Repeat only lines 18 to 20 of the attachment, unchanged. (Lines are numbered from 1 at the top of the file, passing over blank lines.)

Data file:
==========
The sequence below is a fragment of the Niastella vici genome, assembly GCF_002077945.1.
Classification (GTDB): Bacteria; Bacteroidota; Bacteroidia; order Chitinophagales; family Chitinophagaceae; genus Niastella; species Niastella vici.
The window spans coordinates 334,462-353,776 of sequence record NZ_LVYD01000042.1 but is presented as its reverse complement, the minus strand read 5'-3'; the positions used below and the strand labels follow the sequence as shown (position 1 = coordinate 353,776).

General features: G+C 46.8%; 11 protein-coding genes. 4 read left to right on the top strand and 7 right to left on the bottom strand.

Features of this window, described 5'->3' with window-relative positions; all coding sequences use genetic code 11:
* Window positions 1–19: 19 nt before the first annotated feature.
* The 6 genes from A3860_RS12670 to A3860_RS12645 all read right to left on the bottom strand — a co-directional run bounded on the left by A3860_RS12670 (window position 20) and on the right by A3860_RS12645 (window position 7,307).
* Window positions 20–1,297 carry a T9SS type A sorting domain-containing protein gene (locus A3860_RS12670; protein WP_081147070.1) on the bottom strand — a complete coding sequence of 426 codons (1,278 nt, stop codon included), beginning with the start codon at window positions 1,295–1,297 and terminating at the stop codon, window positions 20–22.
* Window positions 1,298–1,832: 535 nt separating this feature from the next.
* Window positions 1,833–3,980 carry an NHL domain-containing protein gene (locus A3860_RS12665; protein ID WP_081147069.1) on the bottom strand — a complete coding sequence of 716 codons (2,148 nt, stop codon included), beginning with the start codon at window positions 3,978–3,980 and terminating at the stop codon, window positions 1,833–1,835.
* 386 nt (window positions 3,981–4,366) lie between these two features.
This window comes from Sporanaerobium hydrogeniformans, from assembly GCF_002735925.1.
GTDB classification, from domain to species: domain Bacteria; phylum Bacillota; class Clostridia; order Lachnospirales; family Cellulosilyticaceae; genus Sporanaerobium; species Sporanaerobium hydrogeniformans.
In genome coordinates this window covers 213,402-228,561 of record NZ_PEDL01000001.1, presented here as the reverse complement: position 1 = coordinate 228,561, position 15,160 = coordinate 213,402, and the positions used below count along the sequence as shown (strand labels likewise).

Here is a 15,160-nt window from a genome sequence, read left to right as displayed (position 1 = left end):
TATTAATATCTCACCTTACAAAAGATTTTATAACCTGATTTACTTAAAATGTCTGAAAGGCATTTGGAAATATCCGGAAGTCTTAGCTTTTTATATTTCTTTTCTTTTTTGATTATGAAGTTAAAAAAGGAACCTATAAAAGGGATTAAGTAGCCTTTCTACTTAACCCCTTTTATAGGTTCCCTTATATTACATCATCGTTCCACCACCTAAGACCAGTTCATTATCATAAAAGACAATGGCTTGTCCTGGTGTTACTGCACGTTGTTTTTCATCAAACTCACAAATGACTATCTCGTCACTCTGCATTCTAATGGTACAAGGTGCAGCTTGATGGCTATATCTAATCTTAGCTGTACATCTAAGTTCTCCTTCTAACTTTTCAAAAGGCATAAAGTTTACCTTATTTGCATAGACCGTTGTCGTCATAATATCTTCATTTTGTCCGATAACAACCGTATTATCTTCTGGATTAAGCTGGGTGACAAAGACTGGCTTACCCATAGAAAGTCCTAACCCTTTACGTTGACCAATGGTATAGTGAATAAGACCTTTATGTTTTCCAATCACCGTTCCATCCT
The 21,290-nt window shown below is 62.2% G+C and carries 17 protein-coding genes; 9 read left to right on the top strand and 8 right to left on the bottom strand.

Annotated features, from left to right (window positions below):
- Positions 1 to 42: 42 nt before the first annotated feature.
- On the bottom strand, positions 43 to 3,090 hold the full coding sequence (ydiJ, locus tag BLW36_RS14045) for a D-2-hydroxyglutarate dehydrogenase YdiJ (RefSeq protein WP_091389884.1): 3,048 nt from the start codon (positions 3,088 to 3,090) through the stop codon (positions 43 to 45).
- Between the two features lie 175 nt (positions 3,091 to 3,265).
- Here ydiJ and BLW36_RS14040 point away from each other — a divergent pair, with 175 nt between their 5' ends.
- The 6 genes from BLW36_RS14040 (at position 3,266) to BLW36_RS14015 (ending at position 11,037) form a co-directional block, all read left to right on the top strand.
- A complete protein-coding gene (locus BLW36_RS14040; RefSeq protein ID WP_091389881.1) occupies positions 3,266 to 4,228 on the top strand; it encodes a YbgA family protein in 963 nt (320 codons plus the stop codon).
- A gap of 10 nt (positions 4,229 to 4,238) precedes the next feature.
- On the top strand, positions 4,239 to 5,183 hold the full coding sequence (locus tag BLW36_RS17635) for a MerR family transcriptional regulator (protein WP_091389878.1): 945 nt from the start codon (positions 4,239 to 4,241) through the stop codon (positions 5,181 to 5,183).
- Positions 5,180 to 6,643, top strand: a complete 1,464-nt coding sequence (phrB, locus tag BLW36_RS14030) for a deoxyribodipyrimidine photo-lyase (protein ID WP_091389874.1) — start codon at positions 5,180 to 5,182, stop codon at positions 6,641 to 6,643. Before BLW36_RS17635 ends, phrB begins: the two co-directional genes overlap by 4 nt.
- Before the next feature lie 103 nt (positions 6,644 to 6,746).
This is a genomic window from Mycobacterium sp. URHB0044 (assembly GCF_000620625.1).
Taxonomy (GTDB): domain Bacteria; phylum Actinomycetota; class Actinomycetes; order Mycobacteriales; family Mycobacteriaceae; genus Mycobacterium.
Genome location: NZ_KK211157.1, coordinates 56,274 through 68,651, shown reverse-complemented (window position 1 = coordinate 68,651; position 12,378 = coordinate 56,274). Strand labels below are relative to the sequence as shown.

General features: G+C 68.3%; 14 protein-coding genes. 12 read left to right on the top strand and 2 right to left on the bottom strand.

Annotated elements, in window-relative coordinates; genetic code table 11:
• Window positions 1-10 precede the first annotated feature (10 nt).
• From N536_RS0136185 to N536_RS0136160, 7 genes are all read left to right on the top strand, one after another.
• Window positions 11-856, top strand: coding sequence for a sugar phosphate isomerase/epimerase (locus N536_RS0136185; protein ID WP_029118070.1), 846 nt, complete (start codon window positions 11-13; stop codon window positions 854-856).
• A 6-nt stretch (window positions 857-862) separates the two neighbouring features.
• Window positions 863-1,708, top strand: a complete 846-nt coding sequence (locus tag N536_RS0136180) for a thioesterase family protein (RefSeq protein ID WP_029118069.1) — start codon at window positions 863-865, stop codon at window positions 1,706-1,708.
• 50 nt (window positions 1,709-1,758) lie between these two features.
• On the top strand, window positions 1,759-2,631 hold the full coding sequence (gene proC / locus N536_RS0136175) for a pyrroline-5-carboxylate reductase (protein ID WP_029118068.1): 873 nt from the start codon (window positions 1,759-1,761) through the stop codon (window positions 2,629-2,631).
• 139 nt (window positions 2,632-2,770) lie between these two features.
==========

Annotated features, from left to right (window positions below):
- Positions 1 to 42: 42 nt before the first annotated feature.
- On the bottom strand, positions 43 to 3,090 hold the full coding sequence (ydiJ, locus tag BLW36_RS14045) for a D-2-hydroxyglutarate dehydrogenase YdiJ (RefSeq protein WP_091389884.1): 3,048 nt from the start codon (positions 3,088 to 3,090) through the stop codon (positions 43 to 45).